Mamacita's bar and restaurant, , in the heart of the town is popular but quite pricey.
El Eden's laid back decor may fool you but make no mistake, this is a 5 star restaurant worthy of NYC. The lobster risotto is to die for! They serve dinner only 3 nights per week (Thursday, Friday, Saturday) but you absolutely must experience it. From the gnocchi with pesto, fresh eggplant lasagna and swordfish dinner to the prime rib, there is something for everyone. They have a great brunch on Sundays and delicious sandwiches made with fresh bread every day (closed Tuesday and Wednesday). This place should not be missed. They do accept reservations and it is advisable during the busy season. 787-742-0509
The Chinese restaurant in town sells some liquor, but the proprietor speaks no English and only some Spanish, so good luck there.
There are half a dozen or so guest houses, such as the Palmetto Guesthouse, , and small hotels on Culebra.
The term "resort" is a bit misleading as the average facility will be 2-3 stars at best. This is a small island after all! Some of the older hotels are barely a one star. Service is typical laid back (i.e., slow) island style. There are also plenty of houses and villas for rent on the island. Camping is permitted for up to four months at a time on the beautiful government-run Flamenco Beach, just a few miles outside of the main town.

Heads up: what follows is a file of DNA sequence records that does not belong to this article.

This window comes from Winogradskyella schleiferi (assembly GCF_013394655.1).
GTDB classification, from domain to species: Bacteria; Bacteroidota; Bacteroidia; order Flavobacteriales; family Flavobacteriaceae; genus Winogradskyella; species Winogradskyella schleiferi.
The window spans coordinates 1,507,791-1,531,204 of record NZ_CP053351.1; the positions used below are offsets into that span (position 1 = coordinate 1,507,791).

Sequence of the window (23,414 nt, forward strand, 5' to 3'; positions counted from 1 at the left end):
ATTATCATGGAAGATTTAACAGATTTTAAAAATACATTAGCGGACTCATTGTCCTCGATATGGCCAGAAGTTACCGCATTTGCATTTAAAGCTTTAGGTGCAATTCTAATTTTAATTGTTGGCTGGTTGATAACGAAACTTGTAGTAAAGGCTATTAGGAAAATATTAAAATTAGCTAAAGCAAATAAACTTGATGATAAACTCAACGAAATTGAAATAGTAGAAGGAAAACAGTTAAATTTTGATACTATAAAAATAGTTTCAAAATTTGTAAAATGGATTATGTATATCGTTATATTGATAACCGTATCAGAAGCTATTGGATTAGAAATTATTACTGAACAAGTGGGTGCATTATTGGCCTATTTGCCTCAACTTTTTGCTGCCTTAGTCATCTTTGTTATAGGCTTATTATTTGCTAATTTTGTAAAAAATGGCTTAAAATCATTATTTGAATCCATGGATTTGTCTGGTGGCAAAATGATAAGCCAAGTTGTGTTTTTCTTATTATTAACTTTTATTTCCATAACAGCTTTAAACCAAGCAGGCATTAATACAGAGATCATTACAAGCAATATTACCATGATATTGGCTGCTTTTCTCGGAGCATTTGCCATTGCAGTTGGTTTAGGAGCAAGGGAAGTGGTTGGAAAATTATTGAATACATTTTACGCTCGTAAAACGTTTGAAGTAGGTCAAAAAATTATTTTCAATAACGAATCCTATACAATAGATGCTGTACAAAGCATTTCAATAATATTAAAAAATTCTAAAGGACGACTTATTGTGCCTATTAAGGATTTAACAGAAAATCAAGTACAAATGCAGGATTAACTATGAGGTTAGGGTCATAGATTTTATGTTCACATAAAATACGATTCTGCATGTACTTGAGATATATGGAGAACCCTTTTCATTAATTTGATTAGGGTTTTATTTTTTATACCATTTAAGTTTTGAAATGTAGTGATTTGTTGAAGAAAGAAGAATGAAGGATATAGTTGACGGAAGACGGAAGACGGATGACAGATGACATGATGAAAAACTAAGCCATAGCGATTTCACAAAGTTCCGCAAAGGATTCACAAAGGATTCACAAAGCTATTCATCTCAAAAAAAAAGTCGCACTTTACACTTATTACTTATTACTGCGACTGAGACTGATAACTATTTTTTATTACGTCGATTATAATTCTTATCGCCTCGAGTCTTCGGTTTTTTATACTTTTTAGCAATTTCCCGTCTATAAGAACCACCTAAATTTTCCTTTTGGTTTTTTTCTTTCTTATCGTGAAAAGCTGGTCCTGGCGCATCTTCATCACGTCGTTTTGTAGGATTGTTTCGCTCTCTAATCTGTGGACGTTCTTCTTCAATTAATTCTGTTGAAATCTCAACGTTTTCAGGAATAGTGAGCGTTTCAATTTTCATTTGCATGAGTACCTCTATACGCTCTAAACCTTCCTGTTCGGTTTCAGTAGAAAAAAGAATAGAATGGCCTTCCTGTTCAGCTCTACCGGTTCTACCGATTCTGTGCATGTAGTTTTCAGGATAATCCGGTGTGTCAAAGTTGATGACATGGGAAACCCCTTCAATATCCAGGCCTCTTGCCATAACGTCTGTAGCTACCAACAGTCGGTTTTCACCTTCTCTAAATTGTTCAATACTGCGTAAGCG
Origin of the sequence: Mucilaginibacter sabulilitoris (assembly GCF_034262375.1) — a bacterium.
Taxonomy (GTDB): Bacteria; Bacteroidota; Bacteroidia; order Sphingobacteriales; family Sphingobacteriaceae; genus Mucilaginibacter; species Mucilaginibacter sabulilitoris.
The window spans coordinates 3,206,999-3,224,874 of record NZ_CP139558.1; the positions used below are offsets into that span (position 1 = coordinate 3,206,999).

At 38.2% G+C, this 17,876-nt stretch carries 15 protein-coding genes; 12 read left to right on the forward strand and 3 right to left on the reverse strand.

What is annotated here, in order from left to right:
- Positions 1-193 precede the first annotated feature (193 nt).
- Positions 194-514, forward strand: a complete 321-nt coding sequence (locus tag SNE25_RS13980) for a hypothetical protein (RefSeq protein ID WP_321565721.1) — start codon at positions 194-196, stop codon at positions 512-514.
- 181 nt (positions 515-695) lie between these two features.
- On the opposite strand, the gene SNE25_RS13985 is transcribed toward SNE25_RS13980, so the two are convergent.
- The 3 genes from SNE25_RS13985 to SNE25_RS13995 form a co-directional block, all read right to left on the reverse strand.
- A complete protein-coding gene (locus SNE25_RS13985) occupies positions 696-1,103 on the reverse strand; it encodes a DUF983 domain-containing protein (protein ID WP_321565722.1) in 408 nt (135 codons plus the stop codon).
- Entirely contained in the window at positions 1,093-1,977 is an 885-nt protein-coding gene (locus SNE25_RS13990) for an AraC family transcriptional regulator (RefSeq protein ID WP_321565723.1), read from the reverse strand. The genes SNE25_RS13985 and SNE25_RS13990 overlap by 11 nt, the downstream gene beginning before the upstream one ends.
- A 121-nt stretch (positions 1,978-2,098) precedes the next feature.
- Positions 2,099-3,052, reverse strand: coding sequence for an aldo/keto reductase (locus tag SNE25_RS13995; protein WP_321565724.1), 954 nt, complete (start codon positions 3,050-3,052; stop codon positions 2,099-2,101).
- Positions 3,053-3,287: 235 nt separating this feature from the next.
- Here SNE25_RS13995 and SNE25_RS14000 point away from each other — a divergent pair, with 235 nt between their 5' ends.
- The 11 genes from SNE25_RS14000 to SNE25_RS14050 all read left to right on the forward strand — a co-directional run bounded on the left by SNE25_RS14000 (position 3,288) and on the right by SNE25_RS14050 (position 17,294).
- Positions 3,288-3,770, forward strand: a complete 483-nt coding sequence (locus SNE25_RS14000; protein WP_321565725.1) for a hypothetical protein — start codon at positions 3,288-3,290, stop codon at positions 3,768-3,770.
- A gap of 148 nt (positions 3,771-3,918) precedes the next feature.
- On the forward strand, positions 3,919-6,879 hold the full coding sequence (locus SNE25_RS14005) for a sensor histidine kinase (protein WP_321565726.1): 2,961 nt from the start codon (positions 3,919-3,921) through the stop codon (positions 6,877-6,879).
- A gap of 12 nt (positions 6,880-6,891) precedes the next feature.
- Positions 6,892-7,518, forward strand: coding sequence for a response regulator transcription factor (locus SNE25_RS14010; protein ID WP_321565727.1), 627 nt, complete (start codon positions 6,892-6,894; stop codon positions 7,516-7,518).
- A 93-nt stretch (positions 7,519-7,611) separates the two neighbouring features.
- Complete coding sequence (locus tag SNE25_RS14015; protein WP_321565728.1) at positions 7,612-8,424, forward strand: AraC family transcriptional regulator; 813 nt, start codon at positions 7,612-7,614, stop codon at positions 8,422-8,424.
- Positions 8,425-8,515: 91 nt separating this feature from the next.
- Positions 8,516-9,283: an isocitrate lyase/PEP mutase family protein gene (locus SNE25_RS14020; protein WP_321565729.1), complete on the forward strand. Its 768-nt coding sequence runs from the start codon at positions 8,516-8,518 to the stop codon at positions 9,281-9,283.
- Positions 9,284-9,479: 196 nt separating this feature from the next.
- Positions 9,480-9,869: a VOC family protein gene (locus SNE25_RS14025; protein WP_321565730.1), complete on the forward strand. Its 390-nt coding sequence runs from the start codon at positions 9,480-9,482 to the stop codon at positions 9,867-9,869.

Harbour View Villas, , is located overlooking Bahia de Sardinas and the town of Dewey. It consists of 3 individual cottages and 3 Suites. The Villas are on one level and the Suites another level. They all look out to the ocean. You can walk to Melones beach and the town of Dewey from the Villas, in 5-10 minutes.
Mamacita's Guesthouse, 64 Castelar Street (Culebra island), ☎ (787) 742-0090, . checkin: 2PM; checkout: 11AM. Waterfront guesthouse with a Caribbean style bar and restaurant offers 10 rooms with balconys. The perfect place to enjoy your vacation, right in the heart of culebra. Mamacitas can be loud in the evening so if you want a quieter option chose another place to stay.$89.00. edit
Melones Beach (by Mangotree Culebra)
Many private apartments are also available on the island, most can be book through Culebra Vacation Planners .
MangoTree Culebra, Near town (Culebra island), ☎ (845) 797-5000, . checkin: 2PM; checkout: 11AM. Private Apartment, sleeps 4 with kitchen and private balcony. Conveniently located, no need for a car. See the web site for pictures http://www.mangotreeculebra.com$90.00. edit
Club Seabourne, . one of the nicer hotels on the island, is located on the way to Soldier's Point. The accommodations here mainly consist of several small but well-furnished cabanas that overlook the hotel's moderately-sized pool. The very friendly staff offers complimentary breakfast, as well as lunch baskets, bike, snorkel and kayak rentals for small fees. In addition, they have a good bar and a pleasant but overpriced restaurant. Reserve, because the rooms here go quickly.edit
Tamarindo Estates. is a set of old, but comfortable apartments that sleep 2-3 people, and come with small kitchenettes and balconies. The hotel offers a pool, small grill for barbecues, and their own rocky private beach, which is great for some easy snorkeling and relaxation. It is conveniently located between Flamenco Beach and Dewey, at the end of the road to Tamarindo Beach.edit